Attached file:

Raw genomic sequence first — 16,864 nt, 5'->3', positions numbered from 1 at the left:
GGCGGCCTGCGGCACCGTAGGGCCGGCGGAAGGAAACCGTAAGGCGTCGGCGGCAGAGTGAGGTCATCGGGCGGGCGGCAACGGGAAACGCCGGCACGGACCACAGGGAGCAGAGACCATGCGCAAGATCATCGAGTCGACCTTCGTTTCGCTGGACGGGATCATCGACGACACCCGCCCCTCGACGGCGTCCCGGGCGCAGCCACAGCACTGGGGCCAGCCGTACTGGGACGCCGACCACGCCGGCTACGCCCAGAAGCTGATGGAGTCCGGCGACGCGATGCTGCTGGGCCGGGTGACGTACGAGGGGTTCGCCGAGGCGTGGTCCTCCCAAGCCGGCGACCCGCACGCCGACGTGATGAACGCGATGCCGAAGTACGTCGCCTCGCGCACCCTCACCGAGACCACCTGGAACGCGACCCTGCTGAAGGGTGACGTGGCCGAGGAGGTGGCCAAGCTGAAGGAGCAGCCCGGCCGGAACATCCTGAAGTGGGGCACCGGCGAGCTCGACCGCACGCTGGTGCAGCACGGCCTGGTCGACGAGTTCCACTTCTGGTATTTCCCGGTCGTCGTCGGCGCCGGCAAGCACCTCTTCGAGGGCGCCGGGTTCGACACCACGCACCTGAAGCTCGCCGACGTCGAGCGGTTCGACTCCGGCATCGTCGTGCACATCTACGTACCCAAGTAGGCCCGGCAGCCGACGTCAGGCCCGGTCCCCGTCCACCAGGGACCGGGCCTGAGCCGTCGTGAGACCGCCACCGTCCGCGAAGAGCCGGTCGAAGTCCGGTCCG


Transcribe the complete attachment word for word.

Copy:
Raw genomic sequence first — 16,864 nt, 5'->3', positions numbered from 1 at the left:
GGCGGCCTGCGGCACCGTAGGGCCGGCGGAAGGAAACCGTAAGGCGTCGGCGGCAGAGTGAGGTCATCGGGCGGGCGGCAACGGGAAACGCCGGCACGGACCACAGGGAGCAGAGACCATGCGCAAGATCATCGAGTCGACCTTCGTTTCGCTGGACGGGATCATCGACGACACCCGCCCCTCGACGGCGTCCCGGGCGCAGCCACAGCACTGGGGCCAGCCGTACTGGGACGCCGACCACGCCGGCTACGCCCAGAAGCTGATGGAGTCCGGCGACGCGATGCTGCTGGGCCGGGTGACGTACGAGGGGTTCGCCGAGGCGTGGTCCTCCCAAGCCGGCGACCCGCACGCCGACGTGATGAACGCGATGCCGAAGTACGTCGCCTCGCGCACCCTCACCGAGACCACCTGGAACGCGACCCTGCTGAAGGGTGACGTGGCCGAGGAGGTGGCCAAGCTGAAGGAGCAGCCCGGCCGGAACATCCTGAAGTGGGGCACCGGCGAGCTCGACCGCACGCTGGTGCAGCACGGCCTGGTCGACGAGTTCCACTTCTGGTATTTCCCGGTCGTCGTCGGCGCCGGCAAGCACCTCTTCGAGGGCGCCGGGTTCGACACCACGCACCTGAAGCTCGCCGACGTCGAGCGGTTCGACTCCGGCATCGTCGTGCACATCTACGTACCCAAGTAGGCCCGGCAGCCGACGTCAGGCCCGGTCCCCGTCCACCAGGGACCGGGCCTGAGCCGTCGTGAGACCGCCACCGTCCGCGAAGAGCCGGTCGAAGTCCGGTCCG